As proposed in April 2015, the the plan would have resulted in major real estate sprawl around the village of Tusayan, with up to 2,100 residential units and 3 million square feet of retail space along with hotels, a spa and conference center.
Progressive lawmakers cite failure of prohibition in moves to revise federal drug laws
Amid growing awareness that marijuana prohibition has failed as a national policy, Senator Bernie Sanders has introduced the Ending Federal Marijuana Prohibition Act, a bill to lift the federal ban on marijuana.
In a petition to the Colorado Supreme Court, Colorado Gov. John Hickenlooper says the state’s attorney general has wasted taxpayer dollars and undermined the authority of the executive branch by joining a series of lawsuits against the federal government.
‘The public will be looking at irreparable habitat damage, polluted watersheds and drinking water and a devastated outdoor economy’
By Bob Berwyn
FRISCO — Anti-environmental Republicans in the House are once again trying to fast-track logging projects under the guise of forest health. They also want to discourage citizen involvement in forest management decisions and try and stop conservation groups from challenging illegal logging projects in court.
The House last week passed H.R. 2647, with the Orwellian name of “Resilient Federal Forests Act of 2015.”
“The Resilient Federal Forests Act would make a variety of changes to the United States Department of Agriculture Forest Service forest management standards such as requiring studies on plans in response to forest fires, insect and disease infestation, and catastrophic events. It would also make it more difficult to issue a lawsuit against the Forest Service by requiring plaintiffs who lose lawsuits to pay for the agency’s legal expenses, and in some cases by exempting the agency from paying the plaintiff’s legal expenses if the plaintiff wins.”
Govtrack gives the bill just a 15 percent chance of being signed into law, mainly because the extreme rightwingers in the House included language that won’t be acceptable to moderate Republicans in the Senate.
In effect, the House GOP quashed any real chance at passing any meaningful forest management reform because they insisted on pursuing an extreme, ideologically bill. That becomes apparent when you read the statement from Rob Bishop, the Utah Republican who chairs the House Natural Resources Committee:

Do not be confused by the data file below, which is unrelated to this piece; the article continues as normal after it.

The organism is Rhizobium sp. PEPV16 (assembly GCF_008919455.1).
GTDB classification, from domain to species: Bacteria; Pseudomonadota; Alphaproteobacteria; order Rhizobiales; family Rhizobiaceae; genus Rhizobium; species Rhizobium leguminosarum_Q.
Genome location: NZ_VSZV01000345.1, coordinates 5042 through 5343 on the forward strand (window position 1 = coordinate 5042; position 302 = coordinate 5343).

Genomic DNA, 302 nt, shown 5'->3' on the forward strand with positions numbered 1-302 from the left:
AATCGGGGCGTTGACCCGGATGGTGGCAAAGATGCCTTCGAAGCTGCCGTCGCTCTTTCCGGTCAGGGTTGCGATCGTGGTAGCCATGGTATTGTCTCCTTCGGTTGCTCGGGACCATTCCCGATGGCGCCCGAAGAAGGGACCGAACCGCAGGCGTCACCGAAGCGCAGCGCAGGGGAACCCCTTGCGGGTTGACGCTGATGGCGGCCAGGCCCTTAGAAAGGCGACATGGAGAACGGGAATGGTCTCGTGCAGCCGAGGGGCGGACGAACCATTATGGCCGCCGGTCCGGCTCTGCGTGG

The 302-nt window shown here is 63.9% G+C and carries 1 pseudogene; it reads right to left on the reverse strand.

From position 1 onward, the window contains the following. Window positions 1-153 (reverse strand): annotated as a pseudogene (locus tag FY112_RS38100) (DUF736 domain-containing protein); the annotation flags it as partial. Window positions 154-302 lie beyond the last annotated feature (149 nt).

“The verdict is in. The draconian environmental policies and litigation assaults of the past thirty years have failed our forests. Horrific wildfires are running rampant in our National Forest System. H.R. 2647 gives the Forest Service the resources it needs to suppress these devastating wildfires and gives them the tools they need to prevent fires before they start. I am proud of Rep. Westerman and my colleagues on both sides of the aisle for their advancement of H.R. 2647, a bill which makes enormous progress toward restoring the health of our treasured national forests.”
Conservation groups are not thrilled about the bill. Defenders of Wildlife said the measure would “bulldoze bedrock environmental laws to pave the way for dramatic increases in logging in forests across America.”
This bill turns back the clock 50 years on forest management and puts our nation’s forests at risk by green-lighting reckless logging practices, damaging vital wildlife habitat, short-cutting critical environmental review, and limiting public involvement in forest management decisions.
“This is a sad testament to the fact that instead of leading the charge on conserving America’s valued forests, many in Congress seem bent on casting aside our nation’s foundational conservation laws,” said Jamie Rappaport Clark, President and CEO, Defenders of Wildlife. “Dramatically increasing logging based upon little to no environmental analysis is like racing down the highway with your windshield painted black. You know that the outcome will not be good. The public will be looking at irreparable habitat damage, polluted watersheds and drinking water and a devastated outdoor economy.
“Rather than recklessly rolling back time-tested conservation laws, Congress should focus on the one and only legislative reform actually needed for our nation’s forests—properly funding the fire-fighting budget,” Rappaport Clark said.